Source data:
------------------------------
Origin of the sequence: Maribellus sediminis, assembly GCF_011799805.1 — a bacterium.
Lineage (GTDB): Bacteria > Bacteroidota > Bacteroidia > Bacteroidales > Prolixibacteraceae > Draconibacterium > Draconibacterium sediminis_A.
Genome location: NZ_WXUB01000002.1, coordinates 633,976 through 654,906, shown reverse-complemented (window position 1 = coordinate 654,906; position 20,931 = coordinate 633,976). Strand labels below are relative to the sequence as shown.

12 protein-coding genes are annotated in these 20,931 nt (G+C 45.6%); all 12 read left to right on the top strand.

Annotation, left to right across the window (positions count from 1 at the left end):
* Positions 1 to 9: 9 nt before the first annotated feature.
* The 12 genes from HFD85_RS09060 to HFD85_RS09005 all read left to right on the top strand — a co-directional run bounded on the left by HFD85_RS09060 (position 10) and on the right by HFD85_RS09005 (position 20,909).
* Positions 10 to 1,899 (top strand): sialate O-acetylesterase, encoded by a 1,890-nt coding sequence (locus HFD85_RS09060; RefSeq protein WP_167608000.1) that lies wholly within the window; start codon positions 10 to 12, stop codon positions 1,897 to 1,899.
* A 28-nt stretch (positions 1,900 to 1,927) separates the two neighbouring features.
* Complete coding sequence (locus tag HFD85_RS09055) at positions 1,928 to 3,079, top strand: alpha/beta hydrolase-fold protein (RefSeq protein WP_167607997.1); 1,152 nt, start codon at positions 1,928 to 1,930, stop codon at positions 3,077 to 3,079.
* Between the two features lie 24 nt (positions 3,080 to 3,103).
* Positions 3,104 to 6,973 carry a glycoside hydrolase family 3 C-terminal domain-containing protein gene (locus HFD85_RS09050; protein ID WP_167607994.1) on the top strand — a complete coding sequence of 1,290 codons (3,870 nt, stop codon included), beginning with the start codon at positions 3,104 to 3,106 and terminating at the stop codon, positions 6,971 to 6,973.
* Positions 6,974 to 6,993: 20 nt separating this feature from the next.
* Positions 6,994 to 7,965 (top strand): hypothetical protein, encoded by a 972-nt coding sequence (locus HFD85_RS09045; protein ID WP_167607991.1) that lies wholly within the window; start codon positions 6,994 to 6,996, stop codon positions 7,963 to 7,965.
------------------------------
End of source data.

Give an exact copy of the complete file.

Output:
Origin of the sequence: Maribellus sediminis, assembly GCF_011799805.1 — a bacterium.
Lineage (GTDB): Bacteria > Bacteroidota > Bacteroidia > Bacteroidales > Prolixibacteraceae > Draconibacterium > Draconibacterium sediminis_A.
Genome location: NZ_WXUB01000002.1, coordinates 633,976 through 654,906, shown reverse-complemented (window position 1 = coordinate 654,906; position 20,931 = coordinate 633,976). Strand labels below are relative to the sequence as shown.

12 protein-coding genes are annotated in these 20,931 nt (G+C 45.6%); all 12 read left to right on the top strand.

Annotation, left to right across the window (positions count from 1 at the left end):
* Positions 1 to 9: 9 nt before the first annotated feature.
* The 12 genes from HFD85_RS09060 to HFD85_RS09005 all read left to right on the top strand — a co-directional run bounded on the left by HFD85_RS09060 (position 10) and on the right by HFD85_RS09005 (position 20,909).
* Positions 10 to 1,899 (top strand): sialate O-acetylesterase, encoded by a 1,890-nt coding sequence (locus HFD85_RS09060; RefSeq protein WP_167608000.1) that lies wholly within the window; start codon positions 10 to 12, stop codon positions 1,897 to 1,899.
* A 28-nt stretch (positions 1,900 to 1,927) separates the two neighbouring features.
* Complete coding sequence (locus tag HFD85_RS09055) at positions 1,928 to 3,079, top strand: alpha/beta hydrolase-fold protein (RefSeq protein WP_167607997.1); 1,152 nt, start codon at positions 1,928 to 1,930, stop codon at positions 3,077 to 3,079.
* Between the two features lie 24 nt (positions 3,080 to 3,103).
* Positions 3,104 to 6,973 carry a glycoside hydrolase family 3 C-terminal domain-containing protein gene (locus HFD85_RS09050; protein ID WP_167607994.1) on the top strand — a complete coding sequence of 1,290 codons (3,870 nt, stop codon included), beginning with the start codon at positions 3,104 to 3,106 and terminating at the stop codon, positions 6,971 to 6,973.
* Positions 6,974 to 6,993: 20 nt separating this feature from the next.
* Positions 6,994 to 7,965 (top strand): hypothetical protein, encoded by a 972-nt coding sequence (locus HFD85_RS09045; protein ID WP_167607991.1) that lies wholly within the window; start codon positions 6,994 to 6,996, stop codon positions 7,963 to 7,965.